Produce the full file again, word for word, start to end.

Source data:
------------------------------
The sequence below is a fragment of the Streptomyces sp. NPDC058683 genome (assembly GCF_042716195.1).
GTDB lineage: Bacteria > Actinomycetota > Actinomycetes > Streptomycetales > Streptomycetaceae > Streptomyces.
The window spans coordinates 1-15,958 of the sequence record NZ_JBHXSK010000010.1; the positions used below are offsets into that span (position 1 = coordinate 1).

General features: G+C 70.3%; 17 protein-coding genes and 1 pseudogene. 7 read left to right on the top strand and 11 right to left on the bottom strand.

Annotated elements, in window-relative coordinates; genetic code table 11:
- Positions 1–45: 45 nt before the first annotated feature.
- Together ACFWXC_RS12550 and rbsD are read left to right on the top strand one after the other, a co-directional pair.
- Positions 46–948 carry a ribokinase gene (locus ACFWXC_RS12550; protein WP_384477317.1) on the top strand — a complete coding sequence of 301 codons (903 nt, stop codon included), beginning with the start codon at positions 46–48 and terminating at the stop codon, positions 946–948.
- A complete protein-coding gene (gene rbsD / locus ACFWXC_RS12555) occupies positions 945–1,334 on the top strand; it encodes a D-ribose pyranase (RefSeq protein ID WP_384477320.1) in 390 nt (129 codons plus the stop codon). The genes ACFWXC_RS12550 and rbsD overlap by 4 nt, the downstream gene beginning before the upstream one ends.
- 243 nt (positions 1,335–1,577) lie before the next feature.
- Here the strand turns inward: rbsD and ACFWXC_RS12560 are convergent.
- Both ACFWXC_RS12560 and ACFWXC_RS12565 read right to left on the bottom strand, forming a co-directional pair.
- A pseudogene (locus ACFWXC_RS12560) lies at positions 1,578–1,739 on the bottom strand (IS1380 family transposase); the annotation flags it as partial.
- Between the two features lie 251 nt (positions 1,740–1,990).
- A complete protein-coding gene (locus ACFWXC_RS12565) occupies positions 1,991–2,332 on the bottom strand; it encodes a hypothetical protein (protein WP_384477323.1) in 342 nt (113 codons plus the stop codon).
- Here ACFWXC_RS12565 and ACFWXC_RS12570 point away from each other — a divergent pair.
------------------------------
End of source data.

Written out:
The sequence below is a fragment of the Streptomyces sp. NPDC058683 genome (assembly GCF_042716195.1).
GTDB lineage: Bacteria > Actinomycetota > Actinomycetes > Streptomycetales > Streptomycetaceae > Streptomyces.
The window spans coordinates 1-15,958 of the sequence record NZ_JBHXSK010000010.1; the positions used below are offsets into that span (position 1 = coordinate 1).

General features: G+C 70.3%; 17 protein-coding genes and 1 pseudogene. 7 read left to right on the top strand and 11 right to left on the bottom strand.

Annotated elements, in window-relative coordinates; genetic code table 11:
- Positions 1–45: 45 nt before the first annotated feature.
- Together ACFWXC_RS12550 and rbsD are read left to right on the top strand one after the other, a co-directional pair.
- Positions 46–948 carry a ribokinase gene (locus ACFWXC_RS12550; protein WP_384477317.1) on the top strand — a complete coding sequence of 301 codons (903 nt, stop codon included), beginning with the start codon at positions 46–48 and terminating at the stop codon, positions 946–948.
- A complete protein-coding gene (gene rbsD / locus ACFWXC_RS12555) occupies positions 945–1,334 on the top strand; it encodes a D-ribose pyranase (RefSeq protein ID WP_384477320.1) in 390 nt (129 codons plus the stop codon). The genes ACFWXC_RS12550 and rbsD overlap by 4 nt, the downstream gene beginning before the upstream one ends.
- 243 nt (positions 1,335–1,577) lie before the next feature.
- Here the strand turns inward: rbsD and ACFWXC_RS12560 are convergent.
- Both ACFWXC_RS12560 and ACFWXC_RS12565 read right to left on the bottom strand, forming a co-directional pair.
- A pseudogene (locus ACFWXC_RS12560) lies at positions 1,578–1,739 on the bottom strand (IS1380 family transposase); the annotation flags it as partial.
- Between the two features lie 251 nt (positions 1,740–1,990).
- A complete protein-coding gene (locus ACFWXC_RS12565) occupies positions 1,991–2,332 on the bottom strand; it encodes a hypothetical protein (protein WP_384477323.1) in 342 nt (113 codons plus the stop codon).
- Here ACFWXC_RS12565 and ACFWXC_RS12570 point away from each other — a divergent pair.